# 28 Numerics library [numerics]

## 28.6 Numeric arrays [numarray]

### 28.6.6 The gslice class [class.gslice]

#### 28.6.6.1 Overview [class.gslice.overview]

namespace std { class gslice { public: gslice(); gslice(size_t s, const valarray<size_t>& l, const valarray<size_t>& d); size_t start() const; valarray<size_t> size() const; valarray<size_t> stride() const; }; }
This class represents a generalized slice out of an array.
A gslice is defined by a starting offset (s), a set of lengths (), and a set of strides ().
The number of lengths shall equal the number of strides.
A gslice represents a mapping from a set of indices (), equal in number to the number of strides, to a single index k.
It is useful for building multidimensional array classes using the valarray template, which is one-dimensional.
The set of one-dimensional index values specified by a gslice are
where the multidimensional indices range in value from 0 to .
[Example 1:
The gslice specification start = 3 length = {2, 4, 3} stride = {19, 4, 1} yields the sequence of one-dimensional indices
which are ordered as shown in the following table:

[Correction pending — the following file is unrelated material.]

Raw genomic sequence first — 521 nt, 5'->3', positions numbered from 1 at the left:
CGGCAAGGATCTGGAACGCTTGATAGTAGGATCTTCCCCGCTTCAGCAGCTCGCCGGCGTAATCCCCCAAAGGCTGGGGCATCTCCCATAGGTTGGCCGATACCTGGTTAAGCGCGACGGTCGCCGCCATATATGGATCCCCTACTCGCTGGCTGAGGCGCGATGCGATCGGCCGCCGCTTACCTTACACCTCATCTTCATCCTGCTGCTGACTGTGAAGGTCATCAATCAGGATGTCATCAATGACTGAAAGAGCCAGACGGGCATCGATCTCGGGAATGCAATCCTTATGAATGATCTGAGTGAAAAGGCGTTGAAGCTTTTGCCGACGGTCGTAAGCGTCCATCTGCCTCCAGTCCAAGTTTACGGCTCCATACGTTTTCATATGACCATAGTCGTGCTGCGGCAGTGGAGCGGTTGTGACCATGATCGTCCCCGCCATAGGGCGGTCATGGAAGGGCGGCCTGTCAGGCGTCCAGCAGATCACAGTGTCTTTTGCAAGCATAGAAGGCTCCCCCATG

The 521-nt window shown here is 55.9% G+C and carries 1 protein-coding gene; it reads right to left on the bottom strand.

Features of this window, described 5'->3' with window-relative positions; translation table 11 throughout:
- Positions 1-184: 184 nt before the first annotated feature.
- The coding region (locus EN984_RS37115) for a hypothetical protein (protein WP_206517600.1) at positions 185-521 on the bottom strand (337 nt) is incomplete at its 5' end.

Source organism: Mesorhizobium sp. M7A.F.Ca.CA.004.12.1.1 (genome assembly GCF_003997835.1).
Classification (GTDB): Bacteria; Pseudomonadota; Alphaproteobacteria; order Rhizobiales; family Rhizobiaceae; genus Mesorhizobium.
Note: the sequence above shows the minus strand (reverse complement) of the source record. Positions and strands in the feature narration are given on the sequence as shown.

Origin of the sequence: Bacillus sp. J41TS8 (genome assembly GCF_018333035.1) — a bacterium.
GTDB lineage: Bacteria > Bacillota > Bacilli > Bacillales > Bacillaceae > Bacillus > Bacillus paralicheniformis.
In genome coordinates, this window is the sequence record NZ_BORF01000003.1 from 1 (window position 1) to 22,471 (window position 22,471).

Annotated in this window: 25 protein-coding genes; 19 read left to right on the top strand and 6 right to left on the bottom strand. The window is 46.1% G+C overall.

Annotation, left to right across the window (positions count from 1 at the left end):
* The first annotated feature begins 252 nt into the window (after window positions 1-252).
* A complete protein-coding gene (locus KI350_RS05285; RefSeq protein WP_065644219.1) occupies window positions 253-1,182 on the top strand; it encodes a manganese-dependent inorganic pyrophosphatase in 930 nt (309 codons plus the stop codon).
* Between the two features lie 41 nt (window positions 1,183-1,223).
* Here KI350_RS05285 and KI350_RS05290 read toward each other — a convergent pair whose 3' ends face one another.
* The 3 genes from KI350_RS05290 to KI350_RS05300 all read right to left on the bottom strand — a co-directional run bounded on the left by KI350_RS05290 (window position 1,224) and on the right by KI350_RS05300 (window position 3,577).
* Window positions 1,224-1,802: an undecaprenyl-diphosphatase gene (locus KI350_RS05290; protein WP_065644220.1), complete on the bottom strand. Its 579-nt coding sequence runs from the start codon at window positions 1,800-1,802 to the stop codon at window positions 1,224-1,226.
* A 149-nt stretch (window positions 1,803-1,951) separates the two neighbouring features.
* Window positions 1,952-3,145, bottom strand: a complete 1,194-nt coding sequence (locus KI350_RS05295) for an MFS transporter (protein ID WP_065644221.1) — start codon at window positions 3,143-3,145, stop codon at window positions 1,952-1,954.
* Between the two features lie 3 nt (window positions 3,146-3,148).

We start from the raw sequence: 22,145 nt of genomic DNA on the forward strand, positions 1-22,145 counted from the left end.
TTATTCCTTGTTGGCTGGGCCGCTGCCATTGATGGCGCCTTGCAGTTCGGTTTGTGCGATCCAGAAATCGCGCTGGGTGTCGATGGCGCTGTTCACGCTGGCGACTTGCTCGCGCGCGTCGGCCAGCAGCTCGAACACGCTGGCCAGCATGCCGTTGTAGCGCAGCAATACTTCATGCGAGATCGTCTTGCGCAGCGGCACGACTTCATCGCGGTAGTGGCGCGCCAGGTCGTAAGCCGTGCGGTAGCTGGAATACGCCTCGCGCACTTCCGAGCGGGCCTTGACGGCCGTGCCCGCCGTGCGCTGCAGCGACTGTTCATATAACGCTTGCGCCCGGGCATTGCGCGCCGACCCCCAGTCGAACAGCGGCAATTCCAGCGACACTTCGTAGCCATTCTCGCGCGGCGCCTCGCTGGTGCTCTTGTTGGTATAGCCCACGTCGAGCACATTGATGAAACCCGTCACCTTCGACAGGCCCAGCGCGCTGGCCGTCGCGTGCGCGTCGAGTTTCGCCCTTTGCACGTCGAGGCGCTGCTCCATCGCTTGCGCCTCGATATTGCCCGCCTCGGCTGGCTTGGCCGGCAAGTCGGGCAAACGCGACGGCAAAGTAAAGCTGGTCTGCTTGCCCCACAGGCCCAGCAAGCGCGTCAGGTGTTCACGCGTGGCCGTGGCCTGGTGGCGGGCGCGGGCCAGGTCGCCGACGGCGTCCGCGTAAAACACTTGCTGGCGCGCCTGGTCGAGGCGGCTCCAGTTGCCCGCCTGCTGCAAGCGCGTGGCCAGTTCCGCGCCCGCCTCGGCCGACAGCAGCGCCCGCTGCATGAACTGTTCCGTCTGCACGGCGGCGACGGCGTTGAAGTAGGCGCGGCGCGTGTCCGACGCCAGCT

```	(i0,i1,i2,k)=
(0,  0,  0,   3),
(0,  0,  1,   4),
(0,  0,  2,   5),
(0,  1,  0,   7),
(0,  1,  1,   8),
(0,  1,  2,   9),
(0,  2,  0,  11),
(0,  2,  1,  12),
(0,  2,  2,  13),
(0,  3,  0,  15),
(0,  3,  1,  16),
(0,  3,  2,  17),
(1,  0,  0,  22),
(1,  0,  1,  23),
…
(1,  3,  2,  36)
```
That is, the highest-ordered index turns fastest.
â€” end example]
It is possible to have degenerate generalized slices in which an address is repeated.
[Example 2:
If the stride parameters in the previous example are changed to {1, 1, 1}, the first few elements of the resulting sequence of indices will be
```	(0,  0,  0,   3),
(0,  0,  1,   4),
(0,  0,  2,   5),
(0,  1,  0,   4),
(0,  1,  1,   5),
(0,  1,  2,   6),
…
```
â€” end example]
If a degenerate slice is used as the argument to the non-const version of operator[](const gslice&), the behavior is undefined.